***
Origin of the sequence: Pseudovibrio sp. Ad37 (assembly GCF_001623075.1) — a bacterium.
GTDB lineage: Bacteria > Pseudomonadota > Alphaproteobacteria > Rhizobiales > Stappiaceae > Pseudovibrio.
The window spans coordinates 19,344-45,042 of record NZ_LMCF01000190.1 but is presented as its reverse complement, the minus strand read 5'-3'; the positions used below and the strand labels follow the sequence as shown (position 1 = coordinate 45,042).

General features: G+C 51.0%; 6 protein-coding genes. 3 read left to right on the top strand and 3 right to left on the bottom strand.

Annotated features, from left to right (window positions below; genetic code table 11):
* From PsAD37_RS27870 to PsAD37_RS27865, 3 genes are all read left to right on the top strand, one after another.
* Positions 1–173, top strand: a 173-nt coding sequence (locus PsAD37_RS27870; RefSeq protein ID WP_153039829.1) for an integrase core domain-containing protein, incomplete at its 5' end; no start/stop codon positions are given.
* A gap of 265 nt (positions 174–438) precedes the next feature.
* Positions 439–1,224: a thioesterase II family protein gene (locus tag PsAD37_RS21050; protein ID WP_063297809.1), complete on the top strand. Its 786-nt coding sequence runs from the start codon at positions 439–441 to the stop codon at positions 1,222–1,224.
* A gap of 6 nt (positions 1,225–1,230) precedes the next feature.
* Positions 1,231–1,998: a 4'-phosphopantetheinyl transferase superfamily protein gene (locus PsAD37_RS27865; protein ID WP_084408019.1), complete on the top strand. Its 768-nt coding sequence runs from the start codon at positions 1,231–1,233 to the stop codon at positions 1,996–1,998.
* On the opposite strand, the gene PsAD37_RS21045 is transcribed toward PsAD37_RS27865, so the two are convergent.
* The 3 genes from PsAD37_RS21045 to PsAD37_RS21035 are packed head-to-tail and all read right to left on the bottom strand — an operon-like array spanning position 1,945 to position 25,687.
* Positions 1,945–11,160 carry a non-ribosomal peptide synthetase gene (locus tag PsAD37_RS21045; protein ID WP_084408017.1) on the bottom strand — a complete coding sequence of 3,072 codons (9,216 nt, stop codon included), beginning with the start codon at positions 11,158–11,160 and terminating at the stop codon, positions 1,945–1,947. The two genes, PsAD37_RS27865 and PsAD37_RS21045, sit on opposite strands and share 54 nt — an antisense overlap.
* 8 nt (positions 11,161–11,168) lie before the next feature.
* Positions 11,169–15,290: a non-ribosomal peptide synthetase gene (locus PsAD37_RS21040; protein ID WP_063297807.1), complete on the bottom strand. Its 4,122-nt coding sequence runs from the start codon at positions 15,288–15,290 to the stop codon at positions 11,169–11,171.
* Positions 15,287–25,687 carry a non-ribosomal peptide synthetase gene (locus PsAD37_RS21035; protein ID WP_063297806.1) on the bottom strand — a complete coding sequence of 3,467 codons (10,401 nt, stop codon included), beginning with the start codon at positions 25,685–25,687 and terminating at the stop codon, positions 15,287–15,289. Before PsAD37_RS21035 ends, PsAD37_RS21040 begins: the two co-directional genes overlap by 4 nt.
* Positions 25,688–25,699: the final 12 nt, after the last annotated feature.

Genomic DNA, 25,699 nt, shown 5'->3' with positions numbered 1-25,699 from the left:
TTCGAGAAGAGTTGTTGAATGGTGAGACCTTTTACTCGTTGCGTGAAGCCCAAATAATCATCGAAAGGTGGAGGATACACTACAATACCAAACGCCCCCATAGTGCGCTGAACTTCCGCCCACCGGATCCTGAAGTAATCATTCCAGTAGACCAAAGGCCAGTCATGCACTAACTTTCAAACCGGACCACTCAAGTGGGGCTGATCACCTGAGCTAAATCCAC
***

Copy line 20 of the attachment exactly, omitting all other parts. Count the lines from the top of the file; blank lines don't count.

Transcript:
TTCGAGAAGAGTTGTTGAATGGTGAGACCTTTTACTCGTTGCGTGAAGCCCAAATAATCATCGAAAGGTGGAGGATACACTACAATACCAAACGCCCCCATAGTGCGCTGAACTTCCGCCCACCGGATCCTGAAGTAATCATTCCAGTAGACCAAAGGCCAGTCATGCACTAACTTTCAAACCGGACCACTCAAGTGGGGCTGATCACCTGAGCTAAATCCAC